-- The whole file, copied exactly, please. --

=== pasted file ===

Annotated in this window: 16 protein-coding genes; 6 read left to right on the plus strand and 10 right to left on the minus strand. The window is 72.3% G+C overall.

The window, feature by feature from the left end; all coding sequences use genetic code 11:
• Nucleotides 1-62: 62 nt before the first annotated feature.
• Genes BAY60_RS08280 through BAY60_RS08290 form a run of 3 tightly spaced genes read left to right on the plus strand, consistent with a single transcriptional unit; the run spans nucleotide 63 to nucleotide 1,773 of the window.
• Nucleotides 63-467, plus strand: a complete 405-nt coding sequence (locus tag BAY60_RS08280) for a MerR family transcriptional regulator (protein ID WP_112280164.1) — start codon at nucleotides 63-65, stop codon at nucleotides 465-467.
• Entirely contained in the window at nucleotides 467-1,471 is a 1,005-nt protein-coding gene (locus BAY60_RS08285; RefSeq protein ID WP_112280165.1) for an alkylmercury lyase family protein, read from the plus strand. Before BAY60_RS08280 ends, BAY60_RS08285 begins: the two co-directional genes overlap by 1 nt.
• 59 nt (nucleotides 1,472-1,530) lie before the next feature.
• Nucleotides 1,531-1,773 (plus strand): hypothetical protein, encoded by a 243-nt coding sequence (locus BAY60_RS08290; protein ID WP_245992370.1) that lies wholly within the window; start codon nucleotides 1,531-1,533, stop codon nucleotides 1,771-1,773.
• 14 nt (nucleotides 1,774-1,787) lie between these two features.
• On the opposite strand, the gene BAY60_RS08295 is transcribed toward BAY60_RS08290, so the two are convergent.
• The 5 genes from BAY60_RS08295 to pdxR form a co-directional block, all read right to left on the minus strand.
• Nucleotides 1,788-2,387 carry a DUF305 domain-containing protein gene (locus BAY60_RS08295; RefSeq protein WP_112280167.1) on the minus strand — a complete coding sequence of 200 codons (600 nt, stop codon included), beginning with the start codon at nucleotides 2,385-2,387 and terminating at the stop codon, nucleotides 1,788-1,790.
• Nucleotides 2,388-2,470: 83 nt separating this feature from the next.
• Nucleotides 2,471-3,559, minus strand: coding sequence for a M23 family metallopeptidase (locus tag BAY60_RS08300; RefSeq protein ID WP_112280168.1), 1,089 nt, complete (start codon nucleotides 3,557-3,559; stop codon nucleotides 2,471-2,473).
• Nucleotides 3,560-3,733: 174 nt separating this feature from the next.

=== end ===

Annotated in this window: 16 protein-coding genes; 6 read left to right on the plus strand and 10 right to left on the minus strand. The window is 72.3% G+C overall.

The window, feature by feature from the left end; all coding sequences use genetic code 11:
• Nucleotides 1-62: 62 nt before the first annotated feature.
• Genes BAY60_RS08280 through BAY60_RS08290 form a run of 3 tightly spaced genes read left to right on the plus strand, consistent with a single transcriptional unit; the run spans nucleotide 63 to nucleotide 1,773 of the window.
• Nucleotides 63-467, plus strand: a complete 405-nt coding sequence (locus tag BAY60_RS08280) for a MerR family transcriptional regulator (protein ID WP_112280164.1) — start codon at nucleotides 63-65, stop codon at nucleotides 465-467.
• Entirely contained in the window at nucleotides 467-1,471 is a 1,005-nt protein-coding gene (locus BAY60_RS08285; RefSeq protein ID WP_112280165.1) for an alkylmercury lyase family protein, read from the plus strand. Before BAY60_RS08280 ends, BAY60_RS08285 begins: the two co-directional genes overlap by 1 nt.
• 59 nt (nucleotides 1,472-1,530) lie before the next feature.
• Nucleotides 1,531-1,773 (plus strand): hypothetical protein, encoded by a 243-nt coding sequence (locus BAY60_RS08290; protein ID WP_245992370.1) that lies wholly within the window; start codon nucleotides 1,531-1,533, stop codon nucleotides 1,771-1,773.
• 14 nt (nucleotides 1,774-1,787) lie between these two features.
• On the opposite strand, the gene BAY60_RS08295 is transcribed toward BAY60_RS08290, so the two are convergent.
• The 5 genes from BAY60_RS08295 to pdxR form a co-directional block, all read right to left on the minus strand.
• Nucleotides 1,788-2,387 carry a DUF305 domain-containing protein gene (locus BAY60_RS08295; RefSeq protein WP_112280167.1) on the minus strand — a complete coding sequence of 200 codons (600 nt, stop codon included), beginning with the start codon at nucleotides 2,385-2,387 and terminating at the stop codon, nucleotides 1,788-1,790.
• Nucleotides 2,388-2,470: 83 nt separating this feature from the next.
• Nucleotides 2,471-3,559, minus strand: coding sequence for a M23 family metallopeptidase (locus tag BAY60_RS08300; RefSeq protein ID WP_112280168.1), 1,089 nt, complete (start codon nucleotides 3,557-3,559; stop codon nucleotides 2,471-2,473).
• Nucleotides 3,560-3,733: 174 nt separating this feature from the next.